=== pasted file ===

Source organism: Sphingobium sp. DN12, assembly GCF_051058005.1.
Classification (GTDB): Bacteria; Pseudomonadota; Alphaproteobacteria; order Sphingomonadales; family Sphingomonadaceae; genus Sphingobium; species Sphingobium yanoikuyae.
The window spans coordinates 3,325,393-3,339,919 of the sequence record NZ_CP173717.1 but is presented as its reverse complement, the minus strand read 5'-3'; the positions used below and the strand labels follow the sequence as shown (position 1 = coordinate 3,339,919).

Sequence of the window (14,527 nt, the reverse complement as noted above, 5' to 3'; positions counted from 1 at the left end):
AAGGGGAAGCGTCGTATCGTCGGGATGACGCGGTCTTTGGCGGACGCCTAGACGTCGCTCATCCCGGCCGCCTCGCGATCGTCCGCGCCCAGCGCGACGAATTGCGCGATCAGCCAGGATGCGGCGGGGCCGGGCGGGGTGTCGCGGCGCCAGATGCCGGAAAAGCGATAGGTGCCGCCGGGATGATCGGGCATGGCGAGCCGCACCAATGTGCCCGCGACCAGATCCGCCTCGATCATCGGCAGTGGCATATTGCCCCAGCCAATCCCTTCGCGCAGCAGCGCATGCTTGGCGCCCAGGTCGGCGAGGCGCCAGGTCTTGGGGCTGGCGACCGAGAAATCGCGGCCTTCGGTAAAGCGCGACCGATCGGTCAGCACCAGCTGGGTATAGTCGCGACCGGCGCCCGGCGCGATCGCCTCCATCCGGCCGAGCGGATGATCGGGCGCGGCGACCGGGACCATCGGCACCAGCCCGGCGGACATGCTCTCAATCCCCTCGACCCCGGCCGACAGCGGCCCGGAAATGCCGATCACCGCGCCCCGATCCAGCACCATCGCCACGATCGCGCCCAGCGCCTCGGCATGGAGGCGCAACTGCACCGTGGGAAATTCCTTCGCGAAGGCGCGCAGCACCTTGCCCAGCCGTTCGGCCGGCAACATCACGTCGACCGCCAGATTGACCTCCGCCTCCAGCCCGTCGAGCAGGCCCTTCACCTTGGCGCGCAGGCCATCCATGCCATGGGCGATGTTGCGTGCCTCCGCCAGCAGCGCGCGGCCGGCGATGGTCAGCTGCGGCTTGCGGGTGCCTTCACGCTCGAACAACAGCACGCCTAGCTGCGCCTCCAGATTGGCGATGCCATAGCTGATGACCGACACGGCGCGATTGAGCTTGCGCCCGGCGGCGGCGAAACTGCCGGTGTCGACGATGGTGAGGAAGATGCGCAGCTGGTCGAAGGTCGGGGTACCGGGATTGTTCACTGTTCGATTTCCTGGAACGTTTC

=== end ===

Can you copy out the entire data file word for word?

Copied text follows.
Source organism: Sphingobium sp. DN12, assembly GCF_051058005.1.
Classification (GTDB): Bacteria; Pseudomonadota; Alphaproteobacteria; order Sphingomonadales; family Sphingomonadaceae; genus Sphingobium; species Sphingobium yanoikuyae.
The window spans coordinates 3,325,393-3,339,919 of the sequence record NZ_CP173717.1 but is presented as its reverse complement, the minus strand read 5'-3'; the positions used below and the strand labels follow the sequence as shown (position 1 = coordinate 3,339,919).

Sequence of the window (14,527 nt, the reverse complement as noted above, 5' to 3'; positions counted from 1 at the left end):
AAGGGGAAGCGTCGTATCGTCGGGATGACGCGGTCTTTGGCGGACGCCTAGACGTCGCTCATCCCGGCCGCCTCGCGATCGTCCGCGCCCAGCGCGACGAATTGCGCGATCAGCCAGGATGCGGCGGGGCCGGGCGGGGTGTCGCGGCGCCAGATGCCGGAAAAGCGATAGGTGCCGCCGGGATGATCGGGCATGGCGAGCCGCACCAATGTGCCCGCGACCAGATCCGCCTCGATCATCGGCAGTGGCATATTGCCCCAGCCAATCCCTTCGCGCAGCAGCGCATGCTTGGCGCCCAGGTCGGCGAGGCGCCAGGTCTTGGGGCTGGCGACCGAGAAATCGCGGCCTTCGGTAAAGCGCGACCGATCGGTCAGCACCAGCTGGGTATAGTCGCGACCGGCGCCCGGCGCGATCGCCTCCATCCGGCCGAGCGGATGATCGGGCGCGGCGACCGGGACCATCGGCACCAGCCCGGCGGACATGCTCTCAATCCCCTCGACCCCGGCCGACAGCGGCCCGGAAATGCCGATCACCGCGCCCCGATCCAGCACCATCGCCACGATCGCGCCCAGCGCCTCGGCATGGAGGCGCAACTGCACCGTGGGAAATTCCTTCGCGAAGGCGCGCAGCACCTTGCCCAGCCGTTCGGCCGGCAACATCACGTCGACCGCCAGATTGACCTCCGCCTCCAGCCCGTCGAGCAGGCCCTTCACCTTGGCGCGCAGGCCATCCATGCCATGGGCGATGTTGCGTGCCTCCGCCAGCAGCGCGCGGCCGGCGATGGTCAGCTGCGGCTTGCGGGTGCCTTCACGCTCGAACAACAGCACGCCTAGCTGCGCCTCCAGATTGGCGATGCCATAGCTGATGACCGACACGGCGCGATTGAGCTTGCGCCCGGCGGCGGCGAAACTGCCGGTGTCGACGATGGTGAGGAAGATGCGCAGCTGGTCGAAGGTCGGGGTACCGGGATTGTTCACTGTTCGATTTCCTGGAACGTTTC